With the tide fairly low, we needed to make a wide circle around and through the reef at the bay's entrance to find our way to the end of the road on shore which we could hike into the village.  Good thing we had Philip and Carlos to show us the path through the reef.  We tied up the dink among a bunch of cows and headed up the 45 minute walk through bush and farms to get to the festival in the village.  On the way, we passed locals working in their fields, all with a big wave and smile.  At one point we passed a group of 5 teenage boys on a hunting party with spears and homemade bows and arrows, looking for birds and hoping for a wild pig.


Finally we arrived at Dravail, the host village for the festival.  The entire village paraded down the road, then assembled to greet the 25 or so guests who had arrived. 











Pig exchange ceremony

We were given a small trussed up pig to give as an offering to the chief (how did they know we didn't bring our own pig???)  The chief accepted the offering, gave an opening greeting in Bislama, and "let the games begin!!!"

The kastom festivals are designed to highlight traditional local customs and rituals, foods, games, skills, and just give insight into life in the village.  The villages were extremely proud to share their culture with us, and we learned heaps about their daily lives.  It was a fantastic two day event.
First up was the mens kastom dancing.  Lamap is the heart of small namba country, so the dances and costumes were similar to what we saw in Maskelyne village, but on steroids.  The men wore beautiful carved sacred masks.  It is considered "tabu" for anyone who has not been through a "rank taking" initiation ceremony to touch a mask.....if it happens, the mask must be burned.  The clearing where the men dance is tabu for the village women to enter, and the dances and tam tam beats were much more elaborate than any we'd seen before.....fantastic!






















The women of the village prepared a huge feed (called a "kaekae") of traditional dishes for lunch on both days.  Included various lap lap's, salads, fish and pork dishes, and lots of fruits, all beautifully served.  Afterward, we saw a women's kastom dance performance, very different from the men's.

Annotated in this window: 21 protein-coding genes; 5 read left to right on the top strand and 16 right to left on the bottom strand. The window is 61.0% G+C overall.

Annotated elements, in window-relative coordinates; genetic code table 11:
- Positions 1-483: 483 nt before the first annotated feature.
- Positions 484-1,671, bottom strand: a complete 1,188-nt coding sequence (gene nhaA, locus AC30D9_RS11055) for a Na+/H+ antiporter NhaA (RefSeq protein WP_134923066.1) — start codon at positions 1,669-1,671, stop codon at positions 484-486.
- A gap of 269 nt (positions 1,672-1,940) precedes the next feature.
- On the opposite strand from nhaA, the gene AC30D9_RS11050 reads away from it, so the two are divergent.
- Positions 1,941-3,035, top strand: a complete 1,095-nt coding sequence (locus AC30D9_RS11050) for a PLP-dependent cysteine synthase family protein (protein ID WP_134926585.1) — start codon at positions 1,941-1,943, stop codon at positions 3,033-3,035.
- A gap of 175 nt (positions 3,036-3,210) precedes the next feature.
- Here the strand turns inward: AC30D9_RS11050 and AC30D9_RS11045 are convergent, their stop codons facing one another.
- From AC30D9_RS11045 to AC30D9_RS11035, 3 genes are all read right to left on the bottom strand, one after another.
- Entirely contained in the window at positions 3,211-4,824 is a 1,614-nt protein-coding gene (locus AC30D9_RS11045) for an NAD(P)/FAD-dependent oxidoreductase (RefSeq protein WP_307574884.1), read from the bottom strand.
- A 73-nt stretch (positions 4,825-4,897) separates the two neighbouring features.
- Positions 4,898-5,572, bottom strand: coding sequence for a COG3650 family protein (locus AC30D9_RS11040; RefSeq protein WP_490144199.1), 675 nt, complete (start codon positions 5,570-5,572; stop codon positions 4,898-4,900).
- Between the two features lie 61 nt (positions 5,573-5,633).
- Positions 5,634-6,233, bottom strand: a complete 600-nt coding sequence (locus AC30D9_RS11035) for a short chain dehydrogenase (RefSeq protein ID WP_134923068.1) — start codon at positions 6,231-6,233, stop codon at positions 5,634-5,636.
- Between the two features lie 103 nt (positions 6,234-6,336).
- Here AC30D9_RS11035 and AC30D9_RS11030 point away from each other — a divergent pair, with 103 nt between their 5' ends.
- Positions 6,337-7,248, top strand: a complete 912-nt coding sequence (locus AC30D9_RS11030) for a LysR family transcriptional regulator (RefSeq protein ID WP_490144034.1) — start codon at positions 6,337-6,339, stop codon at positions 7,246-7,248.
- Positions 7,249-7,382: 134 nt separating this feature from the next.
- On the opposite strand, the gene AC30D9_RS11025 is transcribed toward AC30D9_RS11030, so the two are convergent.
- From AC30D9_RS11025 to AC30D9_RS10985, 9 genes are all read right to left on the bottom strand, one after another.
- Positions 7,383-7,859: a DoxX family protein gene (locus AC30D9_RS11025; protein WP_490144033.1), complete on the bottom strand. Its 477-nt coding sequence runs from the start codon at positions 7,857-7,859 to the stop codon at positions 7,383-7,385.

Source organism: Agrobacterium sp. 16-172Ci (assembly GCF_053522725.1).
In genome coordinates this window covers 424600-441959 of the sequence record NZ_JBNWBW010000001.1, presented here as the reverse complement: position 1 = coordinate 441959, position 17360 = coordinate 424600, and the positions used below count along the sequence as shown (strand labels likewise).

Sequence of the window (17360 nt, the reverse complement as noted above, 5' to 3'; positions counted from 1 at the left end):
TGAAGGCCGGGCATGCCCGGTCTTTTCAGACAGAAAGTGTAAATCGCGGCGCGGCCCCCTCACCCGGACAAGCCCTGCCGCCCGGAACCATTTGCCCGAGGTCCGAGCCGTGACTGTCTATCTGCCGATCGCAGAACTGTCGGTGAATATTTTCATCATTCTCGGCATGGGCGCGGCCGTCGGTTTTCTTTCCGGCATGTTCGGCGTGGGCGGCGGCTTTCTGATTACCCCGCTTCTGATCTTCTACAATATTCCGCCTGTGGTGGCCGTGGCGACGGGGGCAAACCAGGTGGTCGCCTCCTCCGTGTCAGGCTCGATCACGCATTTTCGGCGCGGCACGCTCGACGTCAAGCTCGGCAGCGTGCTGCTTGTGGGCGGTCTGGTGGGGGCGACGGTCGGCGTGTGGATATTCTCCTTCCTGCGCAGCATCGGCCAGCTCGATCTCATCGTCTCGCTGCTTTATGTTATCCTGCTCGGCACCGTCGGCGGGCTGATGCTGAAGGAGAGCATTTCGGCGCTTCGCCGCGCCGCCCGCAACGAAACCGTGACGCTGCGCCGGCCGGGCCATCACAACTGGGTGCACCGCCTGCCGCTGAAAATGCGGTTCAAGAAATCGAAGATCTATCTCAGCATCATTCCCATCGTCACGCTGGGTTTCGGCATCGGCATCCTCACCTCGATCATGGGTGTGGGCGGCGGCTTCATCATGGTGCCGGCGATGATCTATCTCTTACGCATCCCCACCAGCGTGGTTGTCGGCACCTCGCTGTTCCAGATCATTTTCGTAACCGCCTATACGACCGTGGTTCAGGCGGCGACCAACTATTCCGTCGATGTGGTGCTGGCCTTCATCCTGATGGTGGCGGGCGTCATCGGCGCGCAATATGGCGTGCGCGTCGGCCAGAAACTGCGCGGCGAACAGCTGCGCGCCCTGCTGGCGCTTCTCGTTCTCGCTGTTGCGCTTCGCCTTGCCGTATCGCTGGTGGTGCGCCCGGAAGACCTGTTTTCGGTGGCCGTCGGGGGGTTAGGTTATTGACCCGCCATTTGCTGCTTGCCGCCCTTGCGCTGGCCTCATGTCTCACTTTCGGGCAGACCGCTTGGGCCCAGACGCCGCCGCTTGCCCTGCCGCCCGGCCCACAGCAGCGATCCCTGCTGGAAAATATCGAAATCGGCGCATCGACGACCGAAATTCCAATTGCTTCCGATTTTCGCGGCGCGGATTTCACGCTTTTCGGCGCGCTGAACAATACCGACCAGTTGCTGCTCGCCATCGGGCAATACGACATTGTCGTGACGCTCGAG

After kaekae, it was time for the string band to fire up.  Typical Nivan string band, with guitars, ukes, and a tea chest bass, they rocked out, and with an average of 3 strings on each guitar.  (We brought extra guitar strings for them.....a much appreciated gift).






Women of all ages participated in the kastom women's dances.







We saw demonstrations throughout the festival on weaving, thatched roof building, preparing lap lap (usually grated manioc wrapped in banana leaves, and baked in a pit oven lined with rock, fire making with sticks, sand drawing, bow and arrow hunting, animal trapping in the jungle, copra harvesting and preparation, etc.  Wow, we learned heaps about the skills it takes to live this "simple" life in the village.

Making various types of lap lap

One of the highlights was just watching the local kids playing games.  The toys may be different, and the rules a bit hard to follow, but they're just playing like kids do everywhere.










All in all, it was a fantastic couple of days.  The folks of Dravail were so proud of their kastom and village, and eager to display it at the annual festival.  We felt honored to get a glimpse into traditional village life.








The day after the festival, we hosted a couple of the local guys George (the festival organizer), George's two young boys and Roberto, aboard Bravo.  They paddled out in their canoe, and we had a great day with them.  At the end of the day, Roberto told us he'd like us to be his "white parents", and offered us land on his family property to build our house.....There wasn't a dry eye in the crowd as we finally bid our farewells.